Ford made a good model even better with the introduction of the revamped 2020 Escape, its compact SUV.
It might be a cliché, but the new compact SUV is longer, lower and wider than the model it replaces. That has allowed Ford designers to give the body more flowing lines and make it appear less boxy.
Although the vehicle height hasn’t changed, the vehicle’s new, lower beltline means that the greenhouse area is more expansive. This makes the cabin brighter and improves visibility for occupants.
Despite the added glass, which is heavier than sheetmetal, the 2020 Escape is lighter than the vehicle it replaces, thanks to the increased use of high-tensile steel in the vehicle.
The Escape comes in four trim models (five if you include the hybrid version), starting at $28,549. I drove the top-of-the-line Titanium version, which starts at $40,049.
The trim you choose has a bearing on the engine under the hood. The lesser Escapes get a turbocharged 1.5-litre three-cylinder, while the more premium examples will be endowed with a larger and more powerful turbo 2.0-litre four-cylinder that produces 250 horsepower and 280 pound-feet of torque.
(A gasoline-electric hybrid version is also available now, with a plug-in hybrid version expected to follow sometime in 2020, boasting a 48-km all-electric range.)
With 280 lb.-ft. of torque underfoot, the turbo 2.0-litre is quick to impress, with a zing more commonly found in more luxury nameplates. Among its contemporaries, the Toyota RAV4 and Honda CR-V can only muster 184 and 179 lb.-ft. of torque respectively.
Not only does that give you an advantage at the stoplight, it also gives the Escape an impressive 1,587-kilogram towing capacity, versus only 680 kg for either the Toyota or Honda.
Both the 1.5 and 2.0-litre engines are mated to an eight-speed automatic transmission, with gears controlled via a rotary dial on the centre console.
All-wheel drive comes standard with the Titanium trim, but optional on lesser models.
All vehicles offer five drive modes: Normal, Eco, Sport, Slippery and Snow/Sand, selectable via a consolemounted button.
The 2020 Escape rides on a new platform that it shares with the new Lincoln Corsair.
This new platform transforms the character of the Escape from ho-hum to hoo-ray. The compact SUV rides with more suppleness and a confident poise that begs comparison to vehicles costing thousands more.
It’s not luxury, but close — very close.
The cabin in 2020 is wider, with 2,945 litres of passenger room. With the back seats down, you can carry 1,852 litres of cargo. With the back seats up, you can still fit 870 litres of cargo capacity, but you can also get an extra 104 litres if you slide the rear seats forward, for a total of 974 litres.
With the rear seats in their regular position, up to three adults will find ample room in the back. For comfort, the rear seats also recline slightly.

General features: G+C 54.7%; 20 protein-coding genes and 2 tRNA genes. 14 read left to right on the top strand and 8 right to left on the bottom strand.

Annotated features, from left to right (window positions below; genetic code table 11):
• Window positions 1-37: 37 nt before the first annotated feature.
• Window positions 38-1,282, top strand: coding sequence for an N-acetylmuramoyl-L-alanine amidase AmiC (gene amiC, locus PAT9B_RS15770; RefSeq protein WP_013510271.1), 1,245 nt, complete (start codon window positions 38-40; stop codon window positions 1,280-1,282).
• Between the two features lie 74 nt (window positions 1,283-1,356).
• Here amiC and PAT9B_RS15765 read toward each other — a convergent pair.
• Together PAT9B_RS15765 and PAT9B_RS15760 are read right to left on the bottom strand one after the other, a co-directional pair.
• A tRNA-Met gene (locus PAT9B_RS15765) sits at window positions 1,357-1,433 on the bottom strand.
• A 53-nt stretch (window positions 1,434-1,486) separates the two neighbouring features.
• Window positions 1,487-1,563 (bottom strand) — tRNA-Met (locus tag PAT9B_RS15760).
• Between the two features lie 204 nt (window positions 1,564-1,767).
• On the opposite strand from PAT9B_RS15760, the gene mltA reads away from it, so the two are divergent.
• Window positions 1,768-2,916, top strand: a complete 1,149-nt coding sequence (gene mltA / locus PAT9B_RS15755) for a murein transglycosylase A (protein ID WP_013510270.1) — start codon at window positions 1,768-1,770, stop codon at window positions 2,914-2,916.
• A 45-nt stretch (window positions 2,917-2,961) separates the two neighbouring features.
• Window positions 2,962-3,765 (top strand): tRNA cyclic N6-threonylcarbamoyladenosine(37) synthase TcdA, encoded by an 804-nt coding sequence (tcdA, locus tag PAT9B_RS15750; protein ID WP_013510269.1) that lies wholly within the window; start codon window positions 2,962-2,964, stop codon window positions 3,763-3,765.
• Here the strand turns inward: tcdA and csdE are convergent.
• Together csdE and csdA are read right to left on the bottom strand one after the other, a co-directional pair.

Along with slimmer A-pillars and the aforementioned lower beltline, the cabin has a light, airy feel and classleading visibility.
Among the upgraded features, the Titanium trim comes with a 12.3-inch digital instrument cluster with an
With the back seats down, you can fit 974 litres of cargo in the hatch. appealing, bright and clear display. Drivers can customize the look and function of the screen.
Nice features include a heated and leather-wrapped steering wheel, remote start and dual-zone automatic climate control.
Options include a pop-up piece of transparent plastic that serves as the head-up display and a panorama sunroof as part of the Titanium Premium Package.
Standard on the Titanium trim is Ford Co-Pilot 360, a suite of driverassist technologies.
Along with blind-spot monitoring, adaptive cruise control and lane-keep assist, the suite includes pre-collision assist with automatic emergency braking.
My tester has the available park assist system as well, a godsend for those among us who struggle with parallel parking (even after decades).
If you are an audio buff, you will appreciate the standard Bang and Olufsen premium audio system with 10 speakers.
While the cabin is an inviting space overall, it could do with an improvement in the quality of the materials. While the main areas where a hand might encounter is soft and padded in some fashion, that leaves large swaths of hard plastic throughout. On a lower trim this might be acceptable, but it’s disappointing on the top-of-the-line spec vehicle.
Almost every manufacturer describes their newest offering as “bigger and better.” In the case of the 2020 Ford Escape, that time-worn cliché actually rings true.
THE SPEC SHEET
Type: Compact SUV, front engine, all-wheel drive Engine: Turbocharged 2.0-litre four-cylinder, 250 hp at 5,500 r.p.m., 280 lb.-ft. of torque at 3,000 r.p.m. Transmission: Eight-speed automatic Dimensions (mm): Length, 4,585; width, 1,882; height, 1,679; wheelbase, 2,710 Curb weight (kg): 1,611 Price (base/as tested): $40,049/ $44,299 (includes $1,850 freight and PDI and $100 AC tax) Options: Premium package $2,300 Tires: 225/55 R19 all-season tires on alloy wheels Fuel type: Premium Fuel economy (L/100km): 10.4 city/ 7.5 hwy Warranty: Three years/60,000 km new car, five years/100,000 km powertrain and roadside assistance